I worked all day thinking about it. I decided that even though my shoulder is still sore (but healing, finally), and the doctor told me no running or weightlifting, I’d ride the stationary bike in my gym. After a dentist appointment, I got home, changed into my workout clothes, and hit the bike. For 40 minutes, I pedaled and sweated while watching YouTube videos of vehicle maintenance. My legs were sore, but not as sore as I thought they’d be. I sweat a lot; more than I had in weeks. Maybe even months.

It was glorious.

After my shower, I sat in my home office at my computer, and it felt great. A huge burden was lifted off my shoulders: I was finally back in the game. I had eaten all home-made meals, and Sherry told me that everything we ate that day was even Whole30 compliant. Although I’m not on an official Whole30 right now, I’m sticking to the Whole30 principles for the foreseeable future. Sure, there will be the occasional holiday meal here and there, but otherwise, it’s 100% W30 food for me.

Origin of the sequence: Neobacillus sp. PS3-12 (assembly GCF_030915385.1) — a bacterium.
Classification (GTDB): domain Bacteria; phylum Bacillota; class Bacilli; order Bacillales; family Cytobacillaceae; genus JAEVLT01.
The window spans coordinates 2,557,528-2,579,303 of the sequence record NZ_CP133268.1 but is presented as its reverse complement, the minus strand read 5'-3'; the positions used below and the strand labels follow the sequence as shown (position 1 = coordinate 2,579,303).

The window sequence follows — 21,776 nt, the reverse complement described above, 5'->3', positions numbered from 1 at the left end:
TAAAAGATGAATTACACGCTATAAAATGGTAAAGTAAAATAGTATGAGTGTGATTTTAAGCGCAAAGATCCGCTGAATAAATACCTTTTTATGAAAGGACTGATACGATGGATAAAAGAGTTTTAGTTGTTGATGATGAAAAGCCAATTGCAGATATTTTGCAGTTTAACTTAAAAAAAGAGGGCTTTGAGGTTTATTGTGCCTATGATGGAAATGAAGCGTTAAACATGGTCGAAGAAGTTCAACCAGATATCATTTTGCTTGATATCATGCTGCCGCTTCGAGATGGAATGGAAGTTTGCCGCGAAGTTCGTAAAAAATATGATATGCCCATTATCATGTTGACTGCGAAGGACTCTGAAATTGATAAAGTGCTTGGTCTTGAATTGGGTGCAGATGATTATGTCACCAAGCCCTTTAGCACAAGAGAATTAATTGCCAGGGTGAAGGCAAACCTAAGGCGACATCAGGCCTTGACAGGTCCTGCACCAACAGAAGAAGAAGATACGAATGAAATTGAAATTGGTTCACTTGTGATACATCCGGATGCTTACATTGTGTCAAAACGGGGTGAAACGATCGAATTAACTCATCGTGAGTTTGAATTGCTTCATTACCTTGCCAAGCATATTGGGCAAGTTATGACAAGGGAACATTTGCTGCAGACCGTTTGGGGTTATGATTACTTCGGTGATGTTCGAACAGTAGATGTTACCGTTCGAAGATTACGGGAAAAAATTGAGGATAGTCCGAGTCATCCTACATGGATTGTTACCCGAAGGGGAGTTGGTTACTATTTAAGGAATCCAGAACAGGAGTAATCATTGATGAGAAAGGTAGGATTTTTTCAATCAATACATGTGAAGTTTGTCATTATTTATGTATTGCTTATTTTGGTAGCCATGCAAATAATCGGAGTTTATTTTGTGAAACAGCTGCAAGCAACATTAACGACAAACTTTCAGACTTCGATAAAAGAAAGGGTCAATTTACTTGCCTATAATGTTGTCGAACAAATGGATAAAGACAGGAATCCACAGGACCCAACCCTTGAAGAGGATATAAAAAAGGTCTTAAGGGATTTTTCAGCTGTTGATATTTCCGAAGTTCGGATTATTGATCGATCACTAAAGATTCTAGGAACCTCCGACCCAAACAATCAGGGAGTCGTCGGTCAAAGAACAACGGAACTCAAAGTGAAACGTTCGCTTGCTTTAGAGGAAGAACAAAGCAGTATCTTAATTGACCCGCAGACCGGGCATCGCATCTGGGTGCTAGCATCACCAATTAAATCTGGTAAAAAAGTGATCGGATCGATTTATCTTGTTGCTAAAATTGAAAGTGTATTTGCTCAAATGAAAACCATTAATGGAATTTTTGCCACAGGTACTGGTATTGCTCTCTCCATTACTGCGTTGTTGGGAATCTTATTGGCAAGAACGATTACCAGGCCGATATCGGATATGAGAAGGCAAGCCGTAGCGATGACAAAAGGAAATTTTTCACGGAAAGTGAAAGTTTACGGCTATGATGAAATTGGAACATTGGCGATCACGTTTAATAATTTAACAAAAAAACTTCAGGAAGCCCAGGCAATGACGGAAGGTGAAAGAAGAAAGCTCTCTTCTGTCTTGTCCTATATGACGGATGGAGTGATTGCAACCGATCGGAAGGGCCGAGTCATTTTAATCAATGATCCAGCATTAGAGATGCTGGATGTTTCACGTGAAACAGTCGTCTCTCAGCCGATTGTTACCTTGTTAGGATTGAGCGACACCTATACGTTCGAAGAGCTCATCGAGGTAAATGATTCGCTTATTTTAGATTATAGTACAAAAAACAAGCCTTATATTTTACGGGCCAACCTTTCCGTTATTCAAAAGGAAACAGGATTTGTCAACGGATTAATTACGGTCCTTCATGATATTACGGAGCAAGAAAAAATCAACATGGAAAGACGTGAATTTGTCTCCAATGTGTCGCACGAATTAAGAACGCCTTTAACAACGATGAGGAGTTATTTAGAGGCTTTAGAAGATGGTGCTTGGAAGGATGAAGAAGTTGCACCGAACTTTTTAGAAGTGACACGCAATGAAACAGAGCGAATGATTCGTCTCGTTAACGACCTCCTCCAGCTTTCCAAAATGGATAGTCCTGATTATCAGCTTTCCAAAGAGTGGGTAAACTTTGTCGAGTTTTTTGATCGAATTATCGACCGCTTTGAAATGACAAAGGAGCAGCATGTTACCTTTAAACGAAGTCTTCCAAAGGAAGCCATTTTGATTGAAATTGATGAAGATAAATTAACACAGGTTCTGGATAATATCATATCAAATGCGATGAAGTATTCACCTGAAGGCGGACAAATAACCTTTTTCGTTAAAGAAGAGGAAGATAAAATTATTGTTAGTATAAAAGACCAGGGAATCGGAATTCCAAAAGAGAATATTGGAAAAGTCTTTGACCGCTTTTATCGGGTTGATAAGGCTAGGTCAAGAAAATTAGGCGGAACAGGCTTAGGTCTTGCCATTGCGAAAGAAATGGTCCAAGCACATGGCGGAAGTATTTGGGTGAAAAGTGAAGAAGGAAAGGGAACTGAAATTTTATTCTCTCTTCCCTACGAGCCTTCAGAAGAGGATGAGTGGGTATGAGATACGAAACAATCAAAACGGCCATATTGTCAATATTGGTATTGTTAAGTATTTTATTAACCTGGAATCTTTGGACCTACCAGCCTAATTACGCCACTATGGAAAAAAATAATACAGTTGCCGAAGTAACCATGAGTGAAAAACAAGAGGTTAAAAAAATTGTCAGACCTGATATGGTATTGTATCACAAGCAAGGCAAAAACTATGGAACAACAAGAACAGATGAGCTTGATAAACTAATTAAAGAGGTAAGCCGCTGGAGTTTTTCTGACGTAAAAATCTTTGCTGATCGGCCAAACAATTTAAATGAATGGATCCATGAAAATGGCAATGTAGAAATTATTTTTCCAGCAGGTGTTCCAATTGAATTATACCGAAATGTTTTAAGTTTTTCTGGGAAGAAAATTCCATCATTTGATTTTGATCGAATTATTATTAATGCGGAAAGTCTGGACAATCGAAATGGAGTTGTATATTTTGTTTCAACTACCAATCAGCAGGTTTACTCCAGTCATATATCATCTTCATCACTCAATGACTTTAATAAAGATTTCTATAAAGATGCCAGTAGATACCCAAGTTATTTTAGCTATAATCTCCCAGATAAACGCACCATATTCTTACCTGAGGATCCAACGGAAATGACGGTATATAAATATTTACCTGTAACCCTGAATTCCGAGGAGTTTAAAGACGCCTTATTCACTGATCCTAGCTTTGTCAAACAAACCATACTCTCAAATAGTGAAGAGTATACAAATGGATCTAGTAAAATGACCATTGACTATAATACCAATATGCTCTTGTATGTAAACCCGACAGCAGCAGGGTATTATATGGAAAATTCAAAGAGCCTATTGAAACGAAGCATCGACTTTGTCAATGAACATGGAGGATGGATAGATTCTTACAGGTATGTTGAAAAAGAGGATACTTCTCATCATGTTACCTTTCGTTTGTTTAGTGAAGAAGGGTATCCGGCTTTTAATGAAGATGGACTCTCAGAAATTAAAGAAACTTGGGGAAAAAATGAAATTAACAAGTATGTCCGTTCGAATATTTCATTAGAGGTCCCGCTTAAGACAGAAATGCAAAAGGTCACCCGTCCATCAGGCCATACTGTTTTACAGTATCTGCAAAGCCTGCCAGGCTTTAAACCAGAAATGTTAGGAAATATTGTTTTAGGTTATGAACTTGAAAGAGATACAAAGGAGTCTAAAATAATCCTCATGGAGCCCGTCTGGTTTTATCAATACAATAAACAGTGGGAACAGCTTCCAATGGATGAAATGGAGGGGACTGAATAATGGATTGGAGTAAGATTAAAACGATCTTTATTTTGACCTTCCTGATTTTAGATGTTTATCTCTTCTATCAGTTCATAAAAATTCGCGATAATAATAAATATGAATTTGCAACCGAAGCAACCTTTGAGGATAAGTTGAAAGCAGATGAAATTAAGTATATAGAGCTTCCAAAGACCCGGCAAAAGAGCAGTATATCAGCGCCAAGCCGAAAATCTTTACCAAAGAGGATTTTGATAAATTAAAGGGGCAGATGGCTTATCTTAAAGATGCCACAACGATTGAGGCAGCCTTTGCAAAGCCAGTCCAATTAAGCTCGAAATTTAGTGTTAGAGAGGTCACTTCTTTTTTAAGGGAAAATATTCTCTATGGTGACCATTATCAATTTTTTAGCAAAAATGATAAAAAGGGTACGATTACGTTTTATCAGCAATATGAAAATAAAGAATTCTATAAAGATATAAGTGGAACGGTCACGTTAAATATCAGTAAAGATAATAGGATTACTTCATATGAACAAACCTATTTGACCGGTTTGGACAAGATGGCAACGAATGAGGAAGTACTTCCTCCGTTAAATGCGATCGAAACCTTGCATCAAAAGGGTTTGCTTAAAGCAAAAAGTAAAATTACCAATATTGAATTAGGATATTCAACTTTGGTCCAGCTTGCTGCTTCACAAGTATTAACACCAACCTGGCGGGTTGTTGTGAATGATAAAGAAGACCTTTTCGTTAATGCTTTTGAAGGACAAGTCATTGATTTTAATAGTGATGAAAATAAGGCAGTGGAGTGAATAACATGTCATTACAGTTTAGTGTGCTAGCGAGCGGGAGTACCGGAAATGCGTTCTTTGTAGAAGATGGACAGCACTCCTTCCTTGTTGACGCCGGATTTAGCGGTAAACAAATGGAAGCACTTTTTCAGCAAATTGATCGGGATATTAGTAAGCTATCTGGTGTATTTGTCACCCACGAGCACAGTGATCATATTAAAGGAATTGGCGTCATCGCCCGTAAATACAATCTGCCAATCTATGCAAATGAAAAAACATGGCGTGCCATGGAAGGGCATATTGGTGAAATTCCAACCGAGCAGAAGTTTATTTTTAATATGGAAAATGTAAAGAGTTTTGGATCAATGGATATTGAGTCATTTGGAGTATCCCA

I need to get back to my “Fighting weight.” I need to get back into great physical condition to get through some Army schools next year. I need to recover from these stupid injuries and remember to be more careful during activities in the future. But I got through the worst of it yesterday, and I feel like I have momentum now, even if it’s just a day’s worth.